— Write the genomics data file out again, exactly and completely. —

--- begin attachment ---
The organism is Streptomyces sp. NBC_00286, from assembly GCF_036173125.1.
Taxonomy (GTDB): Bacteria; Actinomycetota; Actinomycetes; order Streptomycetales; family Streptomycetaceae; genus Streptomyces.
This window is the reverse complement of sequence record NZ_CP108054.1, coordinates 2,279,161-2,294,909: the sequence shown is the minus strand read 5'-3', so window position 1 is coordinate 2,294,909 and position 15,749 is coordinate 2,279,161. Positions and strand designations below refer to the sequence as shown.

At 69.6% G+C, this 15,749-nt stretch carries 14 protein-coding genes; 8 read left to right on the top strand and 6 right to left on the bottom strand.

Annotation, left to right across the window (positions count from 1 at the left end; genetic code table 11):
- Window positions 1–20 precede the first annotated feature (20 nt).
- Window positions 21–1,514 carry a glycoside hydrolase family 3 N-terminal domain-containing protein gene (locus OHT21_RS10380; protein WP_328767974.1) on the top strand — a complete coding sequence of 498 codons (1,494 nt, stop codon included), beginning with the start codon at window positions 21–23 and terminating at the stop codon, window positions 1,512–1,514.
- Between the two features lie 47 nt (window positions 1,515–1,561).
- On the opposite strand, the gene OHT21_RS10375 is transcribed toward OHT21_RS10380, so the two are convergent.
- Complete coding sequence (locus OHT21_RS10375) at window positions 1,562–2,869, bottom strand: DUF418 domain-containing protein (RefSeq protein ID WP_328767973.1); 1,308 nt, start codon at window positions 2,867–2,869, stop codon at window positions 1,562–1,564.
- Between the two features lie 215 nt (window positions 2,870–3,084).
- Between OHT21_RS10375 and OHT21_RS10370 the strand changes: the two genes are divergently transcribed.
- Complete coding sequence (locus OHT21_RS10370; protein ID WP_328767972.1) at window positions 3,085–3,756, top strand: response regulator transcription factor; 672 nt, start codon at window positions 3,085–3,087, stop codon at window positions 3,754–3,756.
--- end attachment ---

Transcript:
The organism is Streptomyces sp. NBC_00286, from assembly GCF_036173125.1.
Taxonomy (GTDB): Bacteria; Actinomycetota; Actinomycetes; order Streptomycetales; family Streptomycetaceae; genus Streptomyces.
This window is the reverse complement of sequence record NZ_CP108054.1, coordinates 2,279,161-2,294,909: the sequence shown is the minus strand read 5'-3', so window position 1 is coordinate 2,294,909 and position 15,749 is coordinate 2,279,161. Positions and strand designations below refer to the sequence as shown.

At 69.6% G+C, this 15,749-nt stretch carries 14 protein-coding genes; 8 read left to right on the top strand and 6 right to left on the bottom strand.

Annotation, left to right across the window (positions count from 1 at the left end; genetic code table 11):
- Window positions 1–20 precede the first annotated feature (20 nt).
- Window positions 21–1,514 carry a glycoside hydrolase family 3 N-terminal domain-containing protein gene (locus OHT21_RS10380; protein WP_328767974.1) on the top strand — a complete coding sequence of 498 codons (1,494 nt, stop codon included), beginning with the start codon at window positions 21–23 and terminating at the stop codon, window positions 1,512–1,514.
- Between the two features lie 47 nt (window positions 1,515–1,561).
- On the opposite strand, the gene OHT21_RS10375 is transcribed toward OHT21_RS10380, so the two are convergent.
- Complete coding sequence (locus OHT21_RS10375) at window positions 1,562–2,869, bottom strand: DUF418 domain-containing protein (RefSeq protein ID WP_328767973.1); 1,308 nt, start codon at window positions 2,867–2,869, stop codon at window positions 1,562–1,564.
- Between the two features lie 215 nt (window positions 2,870–3,084).
- Between OHT21_RS10375 and OHT21_RS10370 the strand changes: the two genes are divergently transcribed.
- Complete coding sequence (locus OHT21_RS10370; protein ID WP_328767972.1) at window positions 3,085–3,756, top strand: response regulator transcription factor; 672 nt, start codon at window positions 3,085–3,087, stop codon at window positions 3,754–3,756.